February 2, 2021 – On this Feast of the Presentation of the Lord, Bishop Jose Rapadas III, Bishop of Iligan presided the mass to celebrate the “World Day of Consecrated Life.” Bishop Rapadas asked these questions among us religious in his diocese, “As a consecrated person, what are you most grateful for? What gift you are asked to give in return?”
Below is the transcript of my own reflection delivered during the mass.
“I am Jom. I am a Redemptorist Missionary. I was professed in 2012 and was ordained in 2017. I am 31 years. I was recently asked to move here in Iligan last August 2020.
As a consecrated person, what am I you most grateful for?
RELATIONSHIPS, FRIENDSHIPS – These are the gifts that I have grown in gratitude this time. (aside from the usual like the gift of life) And as a millennial priest I also recognize the need to relate, to build friendship, to feel being loved and to love. These are facts and gifts that I believe what I really need that I may be able also to grow continually as a person and as a Redemptorist Missionary.
Thus, my Redemptorist community, with all its imperfections and weaknesses is something that I am very grateful for. It is through my community that I have been affirmed many times. People also have recognized and affirmed me. This did not only boosted my self-confidence but also added to my conviction that I am gifted in one way or another. And that these gifts in me are not for me alone but to be shared in my own way of life as a Redemptorist Missionary. However, it is also around here that at times I feel uneasy being affirmed, simply because affirmation and recognition can also be intoxicating.
Indeed, affirmations and recognitions can be quite overwhelming. I recognize that these can be forms of temptations where I will grow over-confident, self-satisfied and arrogant because of what I have achieved and gained. And my Redemptorist community served also as my own mirror to see my own inadequacy and the need to grow more and to develop as a better person. Thus, being corrected and being confronted of my own weaknesses and failures have helped me a lot to know myself better and to respond responsibly.
Outside my own Redemptorist Community, I also recognize the gift of friendship that I have developed among the people, among our parishioners, among the different ministries that I am involved in and the gift of friendship that I continue to develop and to nurture.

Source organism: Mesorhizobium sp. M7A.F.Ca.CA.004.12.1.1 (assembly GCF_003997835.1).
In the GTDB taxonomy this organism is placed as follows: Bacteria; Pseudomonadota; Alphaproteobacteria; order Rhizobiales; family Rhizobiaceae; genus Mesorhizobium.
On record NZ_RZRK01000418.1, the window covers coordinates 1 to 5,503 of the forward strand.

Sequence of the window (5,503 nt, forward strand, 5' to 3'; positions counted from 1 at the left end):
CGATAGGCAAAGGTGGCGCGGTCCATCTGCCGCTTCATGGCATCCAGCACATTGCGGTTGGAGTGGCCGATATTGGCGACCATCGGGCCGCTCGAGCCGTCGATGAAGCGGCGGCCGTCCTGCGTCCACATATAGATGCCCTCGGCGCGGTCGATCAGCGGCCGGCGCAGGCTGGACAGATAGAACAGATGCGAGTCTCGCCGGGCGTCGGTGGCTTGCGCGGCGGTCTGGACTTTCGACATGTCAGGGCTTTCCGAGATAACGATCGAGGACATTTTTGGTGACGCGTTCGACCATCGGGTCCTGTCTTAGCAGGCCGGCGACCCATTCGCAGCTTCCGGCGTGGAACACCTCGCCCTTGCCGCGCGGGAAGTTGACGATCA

These friendships outside my religious community have given me not just affirmations but also opportunities for me to express intimacy, to express love and concern without crossing and abusing boundaries. Those friendships that I have with individuals and families have helped me better understand that it is indeed possible to love without exclusivity in the religious vocation, and that it is possible to express intimacy, to be loved and to be loving in my religious vocation.
With all of these, through the gift of relationships and friendships, what I also believe that I am called to give now in return is the gift of my presence as a friend, as a pastor, as priest and as a missionary. The gift of my presence, as I have become aware, involves many demands from me. I know that to give ones presence will not be easy. To be able to give fully my presence into the other would always require me to let go of my own comforts, to let go of my biases and even in many ways, to let go of my tendency to keep myself at a safe distance.
Yet, as Pope Francis said, as a religious, I too am called to live the gospel with joy which can only be possible when I also become more generous of myself to others most particularly in my ministry.
Being called to give that gift of presence to the people or the church, calls me further to be life-giving both in my words and also in my actions. And I recognize that this will not be easy and again it will demand more from me. But joy and the fullness of life will surely be a reality for me once I will be able to give more life to others. Hinaut pa.